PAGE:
How Do Secured Credit Cards Help Build Credit?

If you have no credit or bad credit, it may be more difficult to get access to things like loans with low interest rates. However, there are steps you can take to help your credit score grow. One way is to use credit responsibly, and secured credit cards are often recommended as one avenue for getting access to credit with even a poor credit history.

So, how exactly does a secured credit card work? What can you expect to see from using one wisely? We share what you need to know about this popular credit-building tool.

Do secured credit cards help you build and repair your credit?

Yes, if used wisely, some secured credit cards can help you reestablish your credit. It's important to note that not all secured credit cards report to the three credit reporting agencies. To know for sure, check the terms of the secured credit card application or inquire directly.

If the card does report to the credit reporting agencies, your actions while using it will help build your credit history. Here's how it works:

  • Apply for a secured credit card and make a cash deposit to open your account. This deposit is usually the same amount as your initial credit limit.
  • Use the card just as you would a normal credit card, at stores or for bills, being sure to pay the full balance each month.
  • Continue using the card and making on-time payments, but don't max out your card.

Keep an eye on your credit and watch your score over time.

How long does it take for a secured credit card to repair or build up your credit?

If the secured credit card reports to the credit agencies, you'll start creating a credit history from the moment you open the account. The new account will show up on your credit report, and after the first billing cycle, any payment will show up there, too.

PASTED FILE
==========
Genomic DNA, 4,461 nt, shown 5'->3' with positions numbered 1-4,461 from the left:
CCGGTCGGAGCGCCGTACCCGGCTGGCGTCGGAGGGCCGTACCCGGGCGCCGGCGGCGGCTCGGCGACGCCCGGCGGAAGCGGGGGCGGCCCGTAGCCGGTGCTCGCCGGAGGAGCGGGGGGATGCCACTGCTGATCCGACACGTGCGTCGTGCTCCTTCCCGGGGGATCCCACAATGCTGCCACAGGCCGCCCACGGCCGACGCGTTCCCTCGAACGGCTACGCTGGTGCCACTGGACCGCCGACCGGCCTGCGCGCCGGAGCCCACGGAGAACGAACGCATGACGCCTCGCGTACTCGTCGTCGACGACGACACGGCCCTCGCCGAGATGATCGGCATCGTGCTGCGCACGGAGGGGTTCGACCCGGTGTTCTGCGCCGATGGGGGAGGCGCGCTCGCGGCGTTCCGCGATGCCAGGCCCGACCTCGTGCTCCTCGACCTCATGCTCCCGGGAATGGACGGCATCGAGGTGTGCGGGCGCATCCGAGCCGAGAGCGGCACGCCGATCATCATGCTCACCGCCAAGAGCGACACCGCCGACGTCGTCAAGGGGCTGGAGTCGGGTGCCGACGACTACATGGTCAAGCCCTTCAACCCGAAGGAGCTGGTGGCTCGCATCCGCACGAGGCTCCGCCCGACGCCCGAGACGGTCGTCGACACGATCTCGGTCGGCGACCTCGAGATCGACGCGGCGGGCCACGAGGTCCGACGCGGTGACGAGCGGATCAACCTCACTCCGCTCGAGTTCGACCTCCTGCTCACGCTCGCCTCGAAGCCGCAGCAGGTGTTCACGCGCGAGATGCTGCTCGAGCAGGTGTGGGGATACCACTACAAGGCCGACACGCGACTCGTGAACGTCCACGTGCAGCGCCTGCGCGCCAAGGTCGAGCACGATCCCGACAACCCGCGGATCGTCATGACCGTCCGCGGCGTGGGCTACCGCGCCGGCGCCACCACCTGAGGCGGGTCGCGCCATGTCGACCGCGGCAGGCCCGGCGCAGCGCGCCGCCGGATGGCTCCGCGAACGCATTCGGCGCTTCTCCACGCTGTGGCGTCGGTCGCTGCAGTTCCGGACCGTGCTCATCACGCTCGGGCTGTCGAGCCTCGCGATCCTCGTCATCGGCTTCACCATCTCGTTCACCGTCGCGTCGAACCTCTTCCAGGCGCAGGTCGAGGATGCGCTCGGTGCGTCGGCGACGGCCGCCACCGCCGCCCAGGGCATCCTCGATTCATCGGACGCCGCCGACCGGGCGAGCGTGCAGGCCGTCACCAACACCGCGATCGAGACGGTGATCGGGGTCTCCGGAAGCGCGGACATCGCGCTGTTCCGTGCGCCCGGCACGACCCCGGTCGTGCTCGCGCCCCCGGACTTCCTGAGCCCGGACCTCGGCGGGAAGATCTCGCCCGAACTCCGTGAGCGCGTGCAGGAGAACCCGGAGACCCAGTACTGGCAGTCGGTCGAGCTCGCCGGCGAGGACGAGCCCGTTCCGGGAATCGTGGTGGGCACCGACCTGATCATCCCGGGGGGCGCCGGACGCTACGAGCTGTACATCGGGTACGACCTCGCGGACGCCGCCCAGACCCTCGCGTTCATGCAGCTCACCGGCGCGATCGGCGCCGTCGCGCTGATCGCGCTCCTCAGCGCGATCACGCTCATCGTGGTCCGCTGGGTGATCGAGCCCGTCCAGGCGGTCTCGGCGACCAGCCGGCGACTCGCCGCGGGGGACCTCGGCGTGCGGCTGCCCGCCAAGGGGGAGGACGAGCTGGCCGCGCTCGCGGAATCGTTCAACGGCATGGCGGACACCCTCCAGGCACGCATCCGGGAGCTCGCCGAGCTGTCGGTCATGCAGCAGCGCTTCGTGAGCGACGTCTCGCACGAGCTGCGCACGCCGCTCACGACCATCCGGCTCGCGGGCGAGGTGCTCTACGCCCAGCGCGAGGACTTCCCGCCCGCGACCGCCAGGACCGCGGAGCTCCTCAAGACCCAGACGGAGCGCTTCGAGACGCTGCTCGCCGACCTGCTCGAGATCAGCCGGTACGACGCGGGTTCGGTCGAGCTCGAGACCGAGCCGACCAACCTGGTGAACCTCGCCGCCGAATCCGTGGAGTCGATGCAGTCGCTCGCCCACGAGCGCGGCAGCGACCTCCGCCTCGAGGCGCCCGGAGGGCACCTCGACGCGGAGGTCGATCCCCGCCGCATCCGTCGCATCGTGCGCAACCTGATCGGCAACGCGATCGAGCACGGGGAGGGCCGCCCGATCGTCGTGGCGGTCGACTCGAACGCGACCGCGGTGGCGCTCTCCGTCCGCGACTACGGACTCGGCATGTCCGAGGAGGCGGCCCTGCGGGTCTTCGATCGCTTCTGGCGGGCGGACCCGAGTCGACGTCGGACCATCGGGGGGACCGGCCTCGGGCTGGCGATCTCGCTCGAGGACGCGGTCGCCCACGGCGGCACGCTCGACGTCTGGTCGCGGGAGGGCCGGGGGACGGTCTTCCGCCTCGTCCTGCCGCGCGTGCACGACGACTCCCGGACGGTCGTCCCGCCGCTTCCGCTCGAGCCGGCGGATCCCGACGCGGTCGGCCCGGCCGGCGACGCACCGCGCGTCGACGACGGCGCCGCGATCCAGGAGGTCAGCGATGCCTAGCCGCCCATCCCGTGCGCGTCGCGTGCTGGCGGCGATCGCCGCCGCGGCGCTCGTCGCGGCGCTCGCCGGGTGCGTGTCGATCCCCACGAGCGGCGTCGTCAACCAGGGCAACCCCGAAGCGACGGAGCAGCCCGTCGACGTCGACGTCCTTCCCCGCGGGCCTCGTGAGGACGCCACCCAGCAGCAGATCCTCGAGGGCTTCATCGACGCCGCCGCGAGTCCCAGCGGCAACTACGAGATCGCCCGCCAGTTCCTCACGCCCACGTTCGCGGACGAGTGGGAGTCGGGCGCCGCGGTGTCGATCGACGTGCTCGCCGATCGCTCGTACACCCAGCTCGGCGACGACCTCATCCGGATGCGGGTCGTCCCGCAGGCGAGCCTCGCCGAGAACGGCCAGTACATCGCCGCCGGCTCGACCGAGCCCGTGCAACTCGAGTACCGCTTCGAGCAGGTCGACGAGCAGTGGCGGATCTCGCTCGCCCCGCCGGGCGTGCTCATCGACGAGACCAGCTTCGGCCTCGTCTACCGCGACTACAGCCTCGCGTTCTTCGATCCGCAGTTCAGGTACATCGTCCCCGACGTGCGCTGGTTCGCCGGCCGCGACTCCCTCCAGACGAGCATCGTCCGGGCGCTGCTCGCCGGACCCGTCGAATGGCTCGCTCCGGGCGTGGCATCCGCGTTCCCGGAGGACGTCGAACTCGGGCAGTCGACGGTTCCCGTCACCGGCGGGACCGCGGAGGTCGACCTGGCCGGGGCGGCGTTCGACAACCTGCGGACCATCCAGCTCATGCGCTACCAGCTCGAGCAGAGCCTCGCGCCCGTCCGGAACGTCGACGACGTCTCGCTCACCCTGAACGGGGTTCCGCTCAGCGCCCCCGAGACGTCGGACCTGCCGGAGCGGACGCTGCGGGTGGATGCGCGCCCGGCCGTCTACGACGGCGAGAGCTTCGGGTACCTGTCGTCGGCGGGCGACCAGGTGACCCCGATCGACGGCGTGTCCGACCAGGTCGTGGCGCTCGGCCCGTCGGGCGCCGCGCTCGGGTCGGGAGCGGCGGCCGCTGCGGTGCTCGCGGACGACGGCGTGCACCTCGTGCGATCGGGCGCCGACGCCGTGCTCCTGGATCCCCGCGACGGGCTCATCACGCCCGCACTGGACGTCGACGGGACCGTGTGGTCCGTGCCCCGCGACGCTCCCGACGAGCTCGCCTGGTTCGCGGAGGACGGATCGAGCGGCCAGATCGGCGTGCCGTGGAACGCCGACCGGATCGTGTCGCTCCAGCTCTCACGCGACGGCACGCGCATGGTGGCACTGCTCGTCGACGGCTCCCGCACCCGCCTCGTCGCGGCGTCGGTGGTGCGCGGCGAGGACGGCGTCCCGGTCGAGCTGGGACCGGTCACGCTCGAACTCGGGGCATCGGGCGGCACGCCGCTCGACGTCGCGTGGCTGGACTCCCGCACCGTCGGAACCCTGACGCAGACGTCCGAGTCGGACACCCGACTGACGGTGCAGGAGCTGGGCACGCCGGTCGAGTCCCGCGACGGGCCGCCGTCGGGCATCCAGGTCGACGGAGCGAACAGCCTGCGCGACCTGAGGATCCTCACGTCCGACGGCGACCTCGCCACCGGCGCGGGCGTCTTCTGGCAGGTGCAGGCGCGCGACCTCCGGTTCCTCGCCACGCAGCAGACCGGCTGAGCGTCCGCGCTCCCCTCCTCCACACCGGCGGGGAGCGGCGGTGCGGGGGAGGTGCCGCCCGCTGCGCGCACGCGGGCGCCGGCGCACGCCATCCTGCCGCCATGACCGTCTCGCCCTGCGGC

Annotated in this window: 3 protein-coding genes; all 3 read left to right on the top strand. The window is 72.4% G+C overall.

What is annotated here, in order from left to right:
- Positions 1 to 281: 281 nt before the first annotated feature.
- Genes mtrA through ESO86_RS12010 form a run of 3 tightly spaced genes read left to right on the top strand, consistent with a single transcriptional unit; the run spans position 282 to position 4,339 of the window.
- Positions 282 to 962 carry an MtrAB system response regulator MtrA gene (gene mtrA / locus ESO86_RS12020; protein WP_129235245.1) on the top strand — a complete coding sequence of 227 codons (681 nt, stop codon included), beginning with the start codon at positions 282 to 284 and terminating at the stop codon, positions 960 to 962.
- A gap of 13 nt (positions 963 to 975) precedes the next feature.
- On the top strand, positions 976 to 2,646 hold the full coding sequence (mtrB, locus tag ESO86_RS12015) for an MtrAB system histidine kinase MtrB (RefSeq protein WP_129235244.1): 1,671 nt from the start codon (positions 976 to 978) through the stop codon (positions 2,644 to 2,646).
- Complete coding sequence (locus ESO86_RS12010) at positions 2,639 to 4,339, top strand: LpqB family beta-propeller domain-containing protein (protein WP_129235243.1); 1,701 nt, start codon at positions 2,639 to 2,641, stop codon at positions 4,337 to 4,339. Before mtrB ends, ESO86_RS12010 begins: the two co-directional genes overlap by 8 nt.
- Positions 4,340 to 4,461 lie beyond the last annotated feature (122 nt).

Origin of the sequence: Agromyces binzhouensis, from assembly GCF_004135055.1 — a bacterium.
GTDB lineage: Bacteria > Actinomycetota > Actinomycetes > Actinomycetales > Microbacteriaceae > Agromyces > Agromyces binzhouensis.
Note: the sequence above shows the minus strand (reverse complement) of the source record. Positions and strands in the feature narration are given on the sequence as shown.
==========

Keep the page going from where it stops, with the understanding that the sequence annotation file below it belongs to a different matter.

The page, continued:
Remember, you don't get credit for on-time payments if you don't use your card. So, you would need to make a small purchase and pay it off right away. You won't want to use all of your available credit limit since using too much can lower your credit score.

(Credit utilization ratio, or the amount of credit used compared to the amount available, is an important factor in your overall credit score.)

How much a secured credit card will raise your score depends on a few factors, including:

  • If you had a previous credit history
  • How well you use your secured credit card
  • Other debts or loans you have
  • Other financial actions you take (applying for cards, paying bills on time, etc.)

If you do everything correctly, you could see your score go up in a few months and see significant improvements within six months to a year. However, this varies by the person.

How long should I keep my secured credit card? 

Some secured credit cards have annual fees and other costs, so it makes sense to want to close it after you've graduated to a good credit score. After all, part of the reason people get a secured credit card is to be able to eventually get an unsecured card.

However, there's no reason to close the account if you don't have to, especially if it's not costing you anything. Not all cards have annual fees. If you keep the card open, it will continue to add to your credit history — and that can be a good thing.